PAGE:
aware that it describes not the Linux ABI but one with some vague 
similarities to it.

Comment 11 R. Clint Whaley 2008-12-12 01:48:38 UTC
>LSB may be a starting point for plausible hypotheses about the ABIs, but 
>you need to evaluate it critically to see whether each statement is 
>actually an accurate description of fact.

I.e., you are saying "we don't adhere to any standards: whatever we do is the standard".  Again, I wonder how you feel about that attitude when microsoft says it?  Would you like to argue that ODF is useless, since MSOffice binary formats are more accurate description of fact?  I don't like it when MS purposely breaks a standard, and to find myself arguing with (I guess) another open/free software guy that ignoring the standard is the correct thing to do, kind of boggles my mind.  If a standard is out of date, you write a new standard, or admit you are violating it in certain respects, not make the absurd claim that whatever you happen to like doing this week is the standard.

Thanks to Lu for the pointer about better alignment behavior in later gccs.  Unfortunately, the place this problem is killing me is Windows, where I believe they are still rocking along with g77, and gcc 3.x . . .  

Thanks,
Clint
Comment 12 joseph@codesourcery.com 2008-12-15 00:21:48 UTC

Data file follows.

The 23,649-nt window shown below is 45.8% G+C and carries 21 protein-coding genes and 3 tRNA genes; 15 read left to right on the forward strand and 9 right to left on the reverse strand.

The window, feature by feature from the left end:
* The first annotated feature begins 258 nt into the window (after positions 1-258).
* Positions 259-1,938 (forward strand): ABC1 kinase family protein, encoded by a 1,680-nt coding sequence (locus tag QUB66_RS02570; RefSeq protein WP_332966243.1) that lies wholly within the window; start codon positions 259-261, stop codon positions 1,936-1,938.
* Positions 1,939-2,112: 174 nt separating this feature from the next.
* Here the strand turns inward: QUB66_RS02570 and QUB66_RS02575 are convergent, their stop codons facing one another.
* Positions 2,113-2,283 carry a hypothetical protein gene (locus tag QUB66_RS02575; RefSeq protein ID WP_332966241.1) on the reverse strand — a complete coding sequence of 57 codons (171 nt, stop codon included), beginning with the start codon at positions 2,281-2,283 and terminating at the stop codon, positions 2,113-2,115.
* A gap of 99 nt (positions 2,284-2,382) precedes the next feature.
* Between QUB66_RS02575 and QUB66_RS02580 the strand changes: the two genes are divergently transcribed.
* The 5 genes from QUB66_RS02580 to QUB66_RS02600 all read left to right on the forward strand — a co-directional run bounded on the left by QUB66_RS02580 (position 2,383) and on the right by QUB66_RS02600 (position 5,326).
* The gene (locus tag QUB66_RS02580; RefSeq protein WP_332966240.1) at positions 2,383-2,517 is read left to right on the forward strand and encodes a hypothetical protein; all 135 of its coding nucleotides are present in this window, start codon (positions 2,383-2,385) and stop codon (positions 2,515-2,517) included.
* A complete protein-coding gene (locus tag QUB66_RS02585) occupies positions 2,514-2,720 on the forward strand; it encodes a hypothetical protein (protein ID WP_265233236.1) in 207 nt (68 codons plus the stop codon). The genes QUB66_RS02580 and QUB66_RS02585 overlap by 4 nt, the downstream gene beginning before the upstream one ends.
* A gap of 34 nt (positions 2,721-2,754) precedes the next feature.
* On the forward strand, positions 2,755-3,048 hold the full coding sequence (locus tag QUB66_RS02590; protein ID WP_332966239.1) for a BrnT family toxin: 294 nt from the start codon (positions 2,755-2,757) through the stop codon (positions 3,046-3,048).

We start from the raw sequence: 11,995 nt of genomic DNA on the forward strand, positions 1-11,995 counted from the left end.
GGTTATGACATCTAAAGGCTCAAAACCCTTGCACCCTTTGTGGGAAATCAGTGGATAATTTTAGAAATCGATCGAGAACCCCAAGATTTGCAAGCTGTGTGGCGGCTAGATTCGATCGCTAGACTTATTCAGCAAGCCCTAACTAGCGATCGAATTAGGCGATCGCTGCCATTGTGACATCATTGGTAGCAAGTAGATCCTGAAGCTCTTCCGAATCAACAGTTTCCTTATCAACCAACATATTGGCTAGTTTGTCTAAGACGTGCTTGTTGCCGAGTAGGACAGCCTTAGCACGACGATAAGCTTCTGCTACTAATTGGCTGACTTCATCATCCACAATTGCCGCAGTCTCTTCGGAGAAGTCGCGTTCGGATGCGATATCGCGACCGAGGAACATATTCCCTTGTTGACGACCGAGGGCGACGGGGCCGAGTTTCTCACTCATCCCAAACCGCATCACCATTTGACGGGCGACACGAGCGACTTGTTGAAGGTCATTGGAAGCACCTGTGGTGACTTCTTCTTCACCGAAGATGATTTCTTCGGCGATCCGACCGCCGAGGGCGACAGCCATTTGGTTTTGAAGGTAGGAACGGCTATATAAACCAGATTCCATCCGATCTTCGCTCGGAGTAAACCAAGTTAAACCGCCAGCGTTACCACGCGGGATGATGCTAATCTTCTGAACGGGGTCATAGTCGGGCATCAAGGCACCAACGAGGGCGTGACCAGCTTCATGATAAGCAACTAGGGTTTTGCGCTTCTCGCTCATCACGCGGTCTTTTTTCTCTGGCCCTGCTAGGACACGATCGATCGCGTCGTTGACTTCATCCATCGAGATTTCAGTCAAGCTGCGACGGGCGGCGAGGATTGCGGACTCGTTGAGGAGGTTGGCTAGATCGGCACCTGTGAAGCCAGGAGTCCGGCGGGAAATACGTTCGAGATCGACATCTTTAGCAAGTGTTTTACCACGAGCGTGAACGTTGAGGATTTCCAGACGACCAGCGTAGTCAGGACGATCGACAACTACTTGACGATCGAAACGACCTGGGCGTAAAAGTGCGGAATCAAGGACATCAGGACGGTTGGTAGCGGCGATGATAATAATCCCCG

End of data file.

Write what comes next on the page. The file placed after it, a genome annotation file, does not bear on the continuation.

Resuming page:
Subject: Re:  Gcc misaligns arrays when stack is forced
 follow the x8632 ABI

On Fri, 12 Dec 2008, whaley at cs dot utsa dot edu wrote:

> >LSB may be a starting point for plausible hypotheses about the ABIs, but 
> >you need to evaluate it critically to see whether each statement is 
> >actually an accurate description of fact.
> 
> I.e., you are saying "we don't adhere to any standards: whatever we do is the
> standard".  Again, I wonder how you feel about that attitude when microsoft

No; "The nice thing about standards is that there are so many to choose 
from" is a well-known saying.  GCC chooses certain standards and documents 
those choices in the manuals.  For the >99.9999% of standards not 
documented as being used by GCC, you should not assume they have been 
chosen, or that they are of any more relevance to GCC than the standard 
for making a cup of tea.  Not choosing to implement a standard is not a 
bug - GCC does not make tea - though you might have a feature request to 
implement a new feature where a particular standard is followed.  You are 
free to procure software on the basis of which of many standards it 
chooses to implement and how accurately it does so; if producers of 
compilers that do not make tea find that compilers making tea are more 
widely used because they make tea, this may cause the tea-making feature 
to be added to more compilers.

Anyone can write a document that says anything and put any title on it.  
Anyone else can write a contradictory document with the same title and 
claim that document instead is the true standard.  That someone has 
written such a document gives it no special status for GCC whatever.  
There is nothing magical about being a "standard"; it's just another 
document describing something that may or may not be useful, may or may 
not describe something a particular piece of software aims to implement, 
and may or may not describe what a particular piece of software does 
implement.  If multiple implementations choose to try to implement the 
same document, or if it has been prepared to match what implementations 
do, it may then be of use in describing how to interoperate with those